Loading presentation...

Present Remotely

Send the link below via email or IM

Copy

Present to your audience

Start remote presentation

  • Invited audience members will follow you as you navigate and present
  • People invited to a presentation do not need a Prezi account
  • This link expires 10 minutes after you close the presentation
  • A maximum of 30 users can follow your presentation
  • Learn more about this feature in our knowledge base article

Do you really want to delete this prezi?

Neither you, nor the coeditors you shared it with will be able to recover it again.

DeleteCancel

Enlightenment & Revolution

10th Grade World History - BHS
by

Geoff Cleveland

on 27 February 2018

Comments (0)

Please log in to add your comment.

Report abuse

Transcript of Enlightenment & Revolution

Enlightenment & Revolution
Connecting with our past learning
Name some of the conquerors and rulers that you have studied thus far?
What were some of their characteristics as leaders?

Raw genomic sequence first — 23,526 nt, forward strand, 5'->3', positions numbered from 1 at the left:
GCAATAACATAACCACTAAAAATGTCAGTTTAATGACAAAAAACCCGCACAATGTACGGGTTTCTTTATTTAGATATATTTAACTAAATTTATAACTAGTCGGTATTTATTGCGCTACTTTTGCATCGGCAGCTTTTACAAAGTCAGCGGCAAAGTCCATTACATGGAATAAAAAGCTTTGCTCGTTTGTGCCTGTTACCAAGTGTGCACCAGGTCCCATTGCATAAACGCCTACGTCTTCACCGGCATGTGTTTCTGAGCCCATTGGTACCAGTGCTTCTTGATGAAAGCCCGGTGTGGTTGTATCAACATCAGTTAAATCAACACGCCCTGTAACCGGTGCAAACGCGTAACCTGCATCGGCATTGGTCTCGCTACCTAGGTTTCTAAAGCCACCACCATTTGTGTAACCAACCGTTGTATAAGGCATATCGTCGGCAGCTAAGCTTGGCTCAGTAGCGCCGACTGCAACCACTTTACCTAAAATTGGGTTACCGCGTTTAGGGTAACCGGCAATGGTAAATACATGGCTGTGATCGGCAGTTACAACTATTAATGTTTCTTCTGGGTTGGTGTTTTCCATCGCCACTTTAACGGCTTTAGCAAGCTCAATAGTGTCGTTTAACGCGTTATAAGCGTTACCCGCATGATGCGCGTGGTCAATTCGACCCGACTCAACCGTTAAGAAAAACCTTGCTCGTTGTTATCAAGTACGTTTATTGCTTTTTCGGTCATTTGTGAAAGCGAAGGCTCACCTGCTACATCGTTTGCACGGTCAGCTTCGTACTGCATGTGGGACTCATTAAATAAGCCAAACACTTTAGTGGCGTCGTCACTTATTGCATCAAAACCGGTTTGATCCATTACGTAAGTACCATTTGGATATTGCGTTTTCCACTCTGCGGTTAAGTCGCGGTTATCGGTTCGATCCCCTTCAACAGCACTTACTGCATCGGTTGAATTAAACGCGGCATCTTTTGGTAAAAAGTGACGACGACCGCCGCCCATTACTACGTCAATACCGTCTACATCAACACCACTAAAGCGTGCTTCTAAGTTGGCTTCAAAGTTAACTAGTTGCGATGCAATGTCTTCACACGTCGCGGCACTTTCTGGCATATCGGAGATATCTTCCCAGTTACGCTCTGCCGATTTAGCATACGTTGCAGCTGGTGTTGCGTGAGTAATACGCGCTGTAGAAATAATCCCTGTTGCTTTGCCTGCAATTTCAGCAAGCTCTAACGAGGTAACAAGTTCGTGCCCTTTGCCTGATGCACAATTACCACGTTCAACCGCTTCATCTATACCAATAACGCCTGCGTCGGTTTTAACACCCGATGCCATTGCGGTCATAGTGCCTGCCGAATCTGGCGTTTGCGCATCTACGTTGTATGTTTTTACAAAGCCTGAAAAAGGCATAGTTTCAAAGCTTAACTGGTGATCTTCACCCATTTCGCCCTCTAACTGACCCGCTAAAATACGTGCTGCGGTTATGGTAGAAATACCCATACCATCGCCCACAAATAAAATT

Which of these leaders granted the people they ruled any voice in how they were ruled?
The more you think about it, you will find that very few rulers in the ancient and medieval worlds were generous in granting such freedom
Some highly effective leaders were ruthless in using the power of
life and death
that they had over their subjects
In the 1700s people started to demand that rulers and governments treat them with respect and kindness
This is part of a movement called
ENLIGHTENMENT
Enlightenment thinkers helped bring about democratic movements in America and many other places around the world
History is made up of issues and questions about what to do in a particular situation.
Throughout History, people have looked at issues from all sides and from that, each person's view of the issue shaped what he or she thought should be done
Stay with me...
Points of view can be shaped by many factors, such as a person's background or political beliefs.

THINK - PAIR - SHARE
Brainstorm some issue that affect your community or your school
i.e. technology in school, traffic problems, athletics